is land belonging to a certain registered community, wherein 2 individual rights and 6 community rights can be eventually converted to a certified title.

 

  • Certified Owned Land - Tanah Hak Milik

is land belonging to an individual, registered under a local land agency,

and legally documented through a Notary.

 

There are also 5 Principles of Ownership:

 

1. Right of Ownership (Hak Milik)

The right of ownership, which can be sold, transferred, bequeathed and mortgaged to another individual. This is often referred to as 'Freehold' land.

 

2. Right to Build (Hak Guna Bangunan - HGB)

The right to build on the property for up to 20-30 years with the option to extend. This right can be sold, transferred, bequeathed and mortgaged to another individual.

 

3. Right to Lease (Hak Sewa Bangunan)

The right to lease a property. This right is transacted between the lessee and the lessor, and can be properly officiated by a Legal Notary under local law. Lease periods vary, with up to 25 years being usual, with an Option to Extend often being successfully negotiated.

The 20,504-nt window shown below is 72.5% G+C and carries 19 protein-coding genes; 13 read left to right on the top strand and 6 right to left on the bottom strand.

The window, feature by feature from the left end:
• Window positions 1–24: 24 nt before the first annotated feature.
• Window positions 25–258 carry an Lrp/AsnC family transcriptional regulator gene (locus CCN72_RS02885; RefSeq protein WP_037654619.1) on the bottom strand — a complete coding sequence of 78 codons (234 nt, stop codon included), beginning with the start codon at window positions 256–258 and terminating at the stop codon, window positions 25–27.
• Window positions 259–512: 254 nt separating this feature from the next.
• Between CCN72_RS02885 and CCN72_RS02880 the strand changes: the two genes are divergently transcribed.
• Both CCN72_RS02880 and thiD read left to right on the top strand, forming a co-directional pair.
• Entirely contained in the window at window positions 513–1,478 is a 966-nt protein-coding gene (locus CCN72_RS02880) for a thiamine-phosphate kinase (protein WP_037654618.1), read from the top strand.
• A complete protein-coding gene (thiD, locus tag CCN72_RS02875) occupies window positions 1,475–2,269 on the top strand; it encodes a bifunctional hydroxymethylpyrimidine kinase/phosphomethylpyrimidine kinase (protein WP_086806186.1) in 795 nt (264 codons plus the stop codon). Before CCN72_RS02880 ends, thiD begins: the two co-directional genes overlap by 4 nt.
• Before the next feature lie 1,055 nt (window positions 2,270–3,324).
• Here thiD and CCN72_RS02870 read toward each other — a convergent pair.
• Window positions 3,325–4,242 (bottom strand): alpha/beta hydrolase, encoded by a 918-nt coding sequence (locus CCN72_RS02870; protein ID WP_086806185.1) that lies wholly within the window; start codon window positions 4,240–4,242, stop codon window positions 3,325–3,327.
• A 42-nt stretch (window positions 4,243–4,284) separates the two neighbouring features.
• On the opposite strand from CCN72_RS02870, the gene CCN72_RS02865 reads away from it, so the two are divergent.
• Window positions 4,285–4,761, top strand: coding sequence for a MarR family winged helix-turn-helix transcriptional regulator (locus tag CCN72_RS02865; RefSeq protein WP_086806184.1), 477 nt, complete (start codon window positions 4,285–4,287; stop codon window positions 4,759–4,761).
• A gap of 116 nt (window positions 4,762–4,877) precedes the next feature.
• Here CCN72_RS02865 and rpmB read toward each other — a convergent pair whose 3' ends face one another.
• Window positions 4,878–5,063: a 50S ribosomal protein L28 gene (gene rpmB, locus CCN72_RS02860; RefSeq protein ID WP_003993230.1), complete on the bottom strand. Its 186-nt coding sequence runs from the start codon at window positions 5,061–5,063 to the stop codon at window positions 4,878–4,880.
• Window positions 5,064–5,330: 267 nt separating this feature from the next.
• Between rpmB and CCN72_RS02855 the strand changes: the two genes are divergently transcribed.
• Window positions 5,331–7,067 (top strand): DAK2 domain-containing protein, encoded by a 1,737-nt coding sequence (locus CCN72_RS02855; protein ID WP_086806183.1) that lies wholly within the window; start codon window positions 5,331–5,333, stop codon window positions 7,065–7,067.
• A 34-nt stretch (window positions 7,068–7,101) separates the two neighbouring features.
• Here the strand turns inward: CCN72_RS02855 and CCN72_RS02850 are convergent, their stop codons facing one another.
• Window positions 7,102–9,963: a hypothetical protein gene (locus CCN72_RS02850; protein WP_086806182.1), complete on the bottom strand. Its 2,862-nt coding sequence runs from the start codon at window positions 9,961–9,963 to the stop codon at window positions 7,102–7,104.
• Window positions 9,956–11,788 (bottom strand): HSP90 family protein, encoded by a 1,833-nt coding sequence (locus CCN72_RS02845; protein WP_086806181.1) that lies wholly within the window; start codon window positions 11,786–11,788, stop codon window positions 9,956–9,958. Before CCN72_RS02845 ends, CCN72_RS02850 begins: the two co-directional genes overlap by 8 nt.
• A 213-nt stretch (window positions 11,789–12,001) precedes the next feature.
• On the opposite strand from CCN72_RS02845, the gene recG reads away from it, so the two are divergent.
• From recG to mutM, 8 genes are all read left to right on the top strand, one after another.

4. Right of Use (Hak Pakai)

The right to use land for a specified period of time, usually a maximum of 75 years. This right cannot be sold, transferred, bequeathed and mortgaged to another individual, unless a special grant has been approved. This right is applicable to Indonesians, foreigners permanently domiciled in Indonesia, or a foreign company with a representative office in Indonesia.

 

5. Right of Managing (Hak Guna Usaha - HGU)

 The right to manage state-owned property for agriculture or husbandry for up to 35 years with the option of a 25 year extension. This certificate can be mortgaged.

1. Leasehold Investment

       Until recently, this was the only means for a Foreign Investor to secure land in Indonesia. A Leasehold Investment offers complete protection to the foreigner during the term of the Lease Agreement.